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Paun Sze Chi


LaFargue Collection

Pinyin & Chinese characters Pan Sichi 潘斯炽

Variant Spellings & Other Names Pawn Sichi
Pawn Sz Chi
S.C. Pond
Pond Sz-chi
Puan Shih-Chi

Other Chinese Names 潘剑云
Detachment 4
LaFargue No. 97

Date of Birth 1865

Place of Birth Nanhai, Guangdong Province

Age at Departure for U.S. 11 (Lunar Calendar)
Date of Death  
Place of Death Beijing

Place(s) of residence in U.S. (1)South Hadley Falls, MA;
(2)48 Sumner St., Hartford, CT

American Host Family/ies (1) R. Ogden Dwight1;
(2) Mrs. Helen E. Blakeslee2
School(s), with dates  
Notable activities/ awards in school

College/University, with dates

Notable activities/ awards in College

Degree/Diploma Obtained, with date  
First Assignment in China Assigned to Government Cotton Mill in Shanghai.
Later Positions

1897 Oct. - Referred to as interpreter/translator of the Cotton Mill 沙厂翻译 in 1 Oct. entry in 郑孝胥日记, the diary of the government official, Zheng Xiaoxu  (digital copy of pages provided by Reed Tang);

1902 Feb. 26 - Paun, with the rank of 佐贰 "Assistant District Magistrate", was appointed Second Interpreter to the Special Embassy led by Prince Tsai Chen to the coronation of British monarch Edward VII in June.3 The Embassy returned to China via the United States.  Though not an official visit, since this represented the first visit of Chinese royalty to the U.S., they were received by American dignitaries from the Federal and the New York authorities, as well as by the Chinese Minister at Washington and the Chinese Consul General at New York. (NYT, 1902.08.10, p. 3)

1908 July 8 - Paun, an official in the Ministry of Agriculture, Works and Commerce 农工商部, was one of the three Special Commissioners sent to America by the Ministry to study and report on trade conditions between the United States and China.  He was identified as "Mr. S.C. Pond, a returned American student of the Chinese Educational Mission of the seventies."4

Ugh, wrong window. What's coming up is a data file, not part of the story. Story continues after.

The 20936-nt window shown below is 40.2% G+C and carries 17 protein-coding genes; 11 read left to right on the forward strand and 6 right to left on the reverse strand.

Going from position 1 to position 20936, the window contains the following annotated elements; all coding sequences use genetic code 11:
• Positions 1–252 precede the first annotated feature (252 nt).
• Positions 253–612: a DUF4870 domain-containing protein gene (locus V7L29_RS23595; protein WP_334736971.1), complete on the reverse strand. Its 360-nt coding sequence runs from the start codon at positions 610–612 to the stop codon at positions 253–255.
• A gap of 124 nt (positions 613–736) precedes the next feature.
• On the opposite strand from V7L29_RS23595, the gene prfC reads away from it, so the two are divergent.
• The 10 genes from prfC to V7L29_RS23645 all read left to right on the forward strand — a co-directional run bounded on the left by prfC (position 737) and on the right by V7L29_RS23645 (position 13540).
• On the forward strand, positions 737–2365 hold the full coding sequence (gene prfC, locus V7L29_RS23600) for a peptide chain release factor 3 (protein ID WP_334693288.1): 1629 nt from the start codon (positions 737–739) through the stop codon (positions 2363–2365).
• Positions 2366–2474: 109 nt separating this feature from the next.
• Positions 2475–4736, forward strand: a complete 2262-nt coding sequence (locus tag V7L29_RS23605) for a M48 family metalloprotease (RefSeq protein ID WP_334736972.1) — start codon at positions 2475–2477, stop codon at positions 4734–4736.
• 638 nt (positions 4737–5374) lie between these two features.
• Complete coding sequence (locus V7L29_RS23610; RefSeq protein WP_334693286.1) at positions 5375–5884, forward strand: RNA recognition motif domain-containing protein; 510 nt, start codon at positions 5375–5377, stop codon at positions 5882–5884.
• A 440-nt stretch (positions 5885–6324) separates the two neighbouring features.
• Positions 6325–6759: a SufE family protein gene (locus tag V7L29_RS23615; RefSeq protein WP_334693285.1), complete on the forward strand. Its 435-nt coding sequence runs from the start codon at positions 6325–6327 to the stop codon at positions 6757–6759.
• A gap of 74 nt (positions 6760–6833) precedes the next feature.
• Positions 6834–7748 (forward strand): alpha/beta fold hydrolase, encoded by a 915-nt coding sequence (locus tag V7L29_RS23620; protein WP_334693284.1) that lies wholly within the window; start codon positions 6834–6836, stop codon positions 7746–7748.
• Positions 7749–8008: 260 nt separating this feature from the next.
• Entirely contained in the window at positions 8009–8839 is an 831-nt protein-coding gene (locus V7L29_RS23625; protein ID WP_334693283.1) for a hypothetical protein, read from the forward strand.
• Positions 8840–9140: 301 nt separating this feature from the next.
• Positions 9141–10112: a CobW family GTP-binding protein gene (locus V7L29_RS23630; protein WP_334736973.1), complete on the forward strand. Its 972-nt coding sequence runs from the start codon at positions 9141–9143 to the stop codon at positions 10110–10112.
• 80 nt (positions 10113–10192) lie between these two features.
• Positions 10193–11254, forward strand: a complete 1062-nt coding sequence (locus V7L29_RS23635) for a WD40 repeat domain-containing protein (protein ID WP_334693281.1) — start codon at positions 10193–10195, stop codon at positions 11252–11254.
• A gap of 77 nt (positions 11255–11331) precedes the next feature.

Circa 1914 Nov. (period in office unknown) - Director of the Nanjing Mint 财政部南京造币分厂厂长.5

Employment sector(s) Government

Final rank, if in gov't service

Father's name  
Mother's name  
Family relations w/ other CEM students

Children's Names

Descendants GS: K.T. Mao  毛观岱


1909 Jan. 17: during his mission in America, Paun paid a visit to Hartford to call upon Mrs. Helen Blakeslee, his former "house mother" from nearly 30 years ago.  Another former CEM house guest, Special Imperial Envoy Tong Shao Yi, was also visiting.  The news report described Paun, identified as "Ponde Szi Shi," as "now a New York businessman."  Since Paun had been sent in July 1908 by the Chinese Government to study trade matters in the U.S., it is unclear how his role as a government commissioner would be consistent with his alleged new status as a businessman in New York. (Hartford DailyTimes, 1909.01.18).

The teenaged Paun had an unusual passion: "He was greatly interested in chickens and kept a lot of them in coops in our back yard. When the order to recall came Se Chi did not want to leave his chickens behind and finally selecting the best pair. he had a traveling coop made put them in it and actually succeeded in transportlng them safely to his home in distant China."6


Notes and Sources 1. Hartford Daily Courant, 4 December 1875.

2. In the decennial U.S. census in June 1880, Pan was listed as attending school (not college) and boarding with Helen E. Blakeslee in Hartford, CT (information from Edward J.M. Rhoads).

3. "The Special Embassy in London," North China Herald, 1902.2.26, p. 392.

4.  "To Inspect Trade Conditions," NCH, 1908.7.18, p. 168.

5.  Dated from three letters addressed to Paun as Director of Nanjing Mint, dated Nov. 5, 19 and 23, 1914, being kept in Shanghai Public Library; digital copies kindly provided by Paun's grandson, KT Mao.

6.  From an unreferenced and undated news clipping in one of the Social Scrapbooks compiled from local papers by the Connecticut Historical Society in Hartford. The internal references would suggest that this anecdote was recalled by a member of the Blakeslee family in Hartford, with whom Paun had boarded until his return to China.